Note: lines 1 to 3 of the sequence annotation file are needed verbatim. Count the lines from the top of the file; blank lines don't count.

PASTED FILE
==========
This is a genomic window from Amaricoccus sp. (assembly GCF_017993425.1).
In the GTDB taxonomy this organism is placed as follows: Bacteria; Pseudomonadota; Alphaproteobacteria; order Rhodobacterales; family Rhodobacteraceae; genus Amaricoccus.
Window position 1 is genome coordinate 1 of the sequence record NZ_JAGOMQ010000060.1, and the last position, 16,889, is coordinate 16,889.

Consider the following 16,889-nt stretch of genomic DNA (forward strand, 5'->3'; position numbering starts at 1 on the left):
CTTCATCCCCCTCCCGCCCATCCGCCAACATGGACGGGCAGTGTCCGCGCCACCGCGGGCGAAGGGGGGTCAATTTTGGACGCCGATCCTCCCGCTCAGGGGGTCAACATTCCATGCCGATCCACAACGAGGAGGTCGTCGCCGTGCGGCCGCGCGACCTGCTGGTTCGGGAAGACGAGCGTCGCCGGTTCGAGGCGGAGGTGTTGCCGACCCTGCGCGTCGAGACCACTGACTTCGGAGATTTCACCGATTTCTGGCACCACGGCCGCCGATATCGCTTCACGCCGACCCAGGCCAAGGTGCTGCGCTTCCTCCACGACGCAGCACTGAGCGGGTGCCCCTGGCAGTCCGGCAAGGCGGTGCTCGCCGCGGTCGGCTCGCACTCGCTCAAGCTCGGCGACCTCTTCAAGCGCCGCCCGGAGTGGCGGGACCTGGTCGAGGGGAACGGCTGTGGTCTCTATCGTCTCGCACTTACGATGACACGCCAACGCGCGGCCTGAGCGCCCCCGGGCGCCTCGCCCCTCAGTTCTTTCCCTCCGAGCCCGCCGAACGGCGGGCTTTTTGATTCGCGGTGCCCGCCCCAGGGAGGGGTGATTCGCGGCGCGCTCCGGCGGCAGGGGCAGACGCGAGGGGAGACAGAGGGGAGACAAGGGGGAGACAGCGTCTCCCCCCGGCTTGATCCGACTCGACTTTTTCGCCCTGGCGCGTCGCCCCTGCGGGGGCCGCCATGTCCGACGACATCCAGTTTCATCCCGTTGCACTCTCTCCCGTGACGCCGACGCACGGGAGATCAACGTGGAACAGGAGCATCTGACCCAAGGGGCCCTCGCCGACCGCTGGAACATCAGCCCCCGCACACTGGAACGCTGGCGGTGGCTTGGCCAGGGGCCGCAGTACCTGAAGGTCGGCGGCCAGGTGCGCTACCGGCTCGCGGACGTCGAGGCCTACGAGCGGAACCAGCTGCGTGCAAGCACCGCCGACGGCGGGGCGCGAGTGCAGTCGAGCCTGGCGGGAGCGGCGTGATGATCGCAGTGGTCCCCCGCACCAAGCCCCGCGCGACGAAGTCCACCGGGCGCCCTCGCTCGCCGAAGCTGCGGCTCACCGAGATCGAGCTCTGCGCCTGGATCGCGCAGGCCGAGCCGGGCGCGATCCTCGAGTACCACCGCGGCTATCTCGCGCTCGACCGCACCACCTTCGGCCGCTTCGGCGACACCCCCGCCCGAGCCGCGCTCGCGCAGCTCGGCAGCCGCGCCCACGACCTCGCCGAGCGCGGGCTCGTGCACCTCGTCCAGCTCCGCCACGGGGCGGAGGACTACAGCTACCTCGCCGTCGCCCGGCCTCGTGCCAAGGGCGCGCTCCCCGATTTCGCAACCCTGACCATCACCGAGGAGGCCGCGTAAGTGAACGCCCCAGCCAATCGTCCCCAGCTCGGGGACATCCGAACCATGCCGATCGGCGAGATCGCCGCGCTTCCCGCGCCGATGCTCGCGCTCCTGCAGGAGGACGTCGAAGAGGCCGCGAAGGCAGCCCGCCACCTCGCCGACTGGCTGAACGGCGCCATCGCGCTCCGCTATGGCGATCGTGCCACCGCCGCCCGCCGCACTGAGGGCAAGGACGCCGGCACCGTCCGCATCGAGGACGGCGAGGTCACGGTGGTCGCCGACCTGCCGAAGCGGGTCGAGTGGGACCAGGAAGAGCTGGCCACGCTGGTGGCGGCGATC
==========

This is a genomic window from Amaricoccus sp. (assembly GCF_017993425.1).
In the GTDB taxonomy this organism is placed as follows: Bacteria; Pseudomonadota; Alphaproteobacteria; order Rhodobacterales; family Rhodobacteraceae; genus Amaricoccus.
Window position 1 is genome coordinate 1 of the sequence record NZ_JAGOMQ010000060.1, and the last position, 16,889, is coordinate 16,889.